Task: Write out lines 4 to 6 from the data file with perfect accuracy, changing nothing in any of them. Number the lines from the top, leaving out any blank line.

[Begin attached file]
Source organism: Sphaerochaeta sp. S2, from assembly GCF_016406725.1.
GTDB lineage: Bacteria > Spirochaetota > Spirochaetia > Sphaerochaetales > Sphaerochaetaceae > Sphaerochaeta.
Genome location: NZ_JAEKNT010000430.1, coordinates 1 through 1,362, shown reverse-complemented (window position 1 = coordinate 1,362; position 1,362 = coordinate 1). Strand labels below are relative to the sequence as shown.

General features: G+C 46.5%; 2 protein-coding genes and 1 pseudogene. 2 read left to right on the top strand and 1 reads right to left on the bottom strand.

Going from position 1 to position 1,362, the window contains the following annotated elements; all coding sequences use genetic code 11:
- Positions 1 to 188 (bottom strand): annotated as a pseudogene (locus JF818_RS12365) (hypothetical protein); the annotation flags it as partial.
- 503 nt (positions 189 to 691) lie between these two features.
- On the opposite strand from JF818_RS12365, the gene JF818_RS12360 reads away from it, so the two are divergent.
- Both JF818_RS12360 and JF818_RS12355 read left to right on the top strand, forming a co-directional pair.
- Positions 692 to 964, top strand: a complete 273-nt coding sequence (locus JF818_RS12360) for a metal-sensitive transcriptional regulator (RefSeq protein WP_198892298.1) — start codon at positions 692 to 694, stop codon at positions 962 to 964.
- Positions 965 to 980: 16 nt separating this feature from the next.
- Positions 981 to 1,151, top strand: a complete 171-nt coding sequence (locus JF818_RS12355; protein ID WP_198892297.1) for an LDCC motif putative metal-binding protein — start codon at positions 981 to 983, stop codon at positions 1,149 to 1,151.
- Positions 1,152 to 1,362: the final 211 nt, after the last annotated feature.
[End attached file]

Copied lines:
General features: G+C 46.5%; 2 protein-coding genes and 1 pseudogene. 2 read left to right on the top strand and 1 reads right to left on the bottom strand.

Going from position 1 to position 1,362, the window contains the following annotated elements; all coding sequences use genetic code 11:
- Positions 1 to 188 (bottom strand): annotated as a pseudogene (locus JF818_RS12365) (hypothetical protein); the annotation flags it as partial.